The presence of bromide ion (Br−) complicates the formation of disinfection by-products (DBPs) during chlorination and chloramination greatly. To better illustrate the role of Br−, Br− was introduced at different time intervals, i.e., 0min, 5min, 30min, and 24h, after dosing with chlorine (Cl2) or chloramine (NH2Cl), and the formation of trihalomethanes (THMs), haloacetic acids (HAAs), haloacetonitriles, and haloacetones was investigated during these two disinfection scenarios. Ammonia rapidly reacts with chlorine and forms low-reactivity NH2Cl, and this effect inhibits the formation of these DBPs greatly. Br− promotes the formation of THMs, HAAs, and dichloroacetone (DCP) during chlorination, and the later bromide is introduced, i.e., the higher TCl2→Br− is, the more significant the formation of THMs and HAAs observed. Bromide incorporation factors (BIF) increase upon the introduction of Br−, and lower TCl2→Br− is related to higher BIF values. Additionally, Br− inhibits the formation of dichloroacetonitrile (DCAN) and trichloroacetone (TCP), owing to its catalytic degradation effect towards them. In the chloramination process, Br− shows similar effects towards the formation of THMs and HAAs, except that higher TNH2Cl→Br− inhibits their formation. Br− greatly inhibits the formation of DCP, TCP, and DCAN, and the formed haloacetones rapidly degrade upon the introduction of Br−. The results of UV and EEM spectral analysis indicate that the reducing Br− may improve rather than inhibit the oxidation of both the reactive components (DOC1) and the slowly reactive sites (DOC2) within HA, possibly owing to its buffering effect towards chlorine. In chlorination of source water with Br− present, Br− promotes the formation of most DBPs and enhances the incorporation of Br atoms therein, and in this case, DBP formation may be remarkably decreased by dosing with ammonia to transform chlorination to chloramination.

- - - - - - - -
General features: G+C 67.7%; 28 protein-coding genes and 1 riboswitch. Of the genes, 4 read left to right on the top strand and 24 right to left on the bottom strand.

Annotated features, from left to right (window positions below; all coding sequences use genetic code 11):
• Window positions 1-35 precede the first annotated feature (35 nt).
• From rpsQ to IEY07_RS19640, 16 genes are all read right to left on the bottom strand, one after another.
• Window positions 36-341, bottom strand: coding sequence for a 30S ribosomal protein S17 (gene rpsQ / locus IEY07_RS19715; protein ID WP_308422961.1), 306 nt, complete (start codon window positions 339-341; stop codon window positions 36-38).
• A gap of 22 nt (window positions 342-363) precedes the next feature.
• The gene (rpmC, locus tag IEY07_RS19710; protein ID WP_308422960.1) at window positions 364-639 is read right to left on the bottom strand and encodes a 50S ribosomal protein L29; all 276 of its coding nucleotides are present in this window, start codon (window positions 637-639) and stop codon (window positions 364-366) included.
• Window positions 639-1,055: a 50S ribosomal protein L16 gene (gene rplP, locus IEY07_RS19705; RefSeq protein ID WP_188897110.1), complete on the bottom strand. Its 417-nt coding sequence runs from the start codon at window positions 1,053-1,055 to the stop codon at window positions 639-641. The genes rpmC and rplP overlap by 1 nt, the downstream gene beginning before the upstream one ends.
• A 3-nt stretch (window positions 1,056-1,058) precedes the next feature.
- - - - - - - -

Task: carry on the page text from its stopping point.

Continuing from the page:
Science of the Total Environment – Elsevier
Published: Jun 1, 2018
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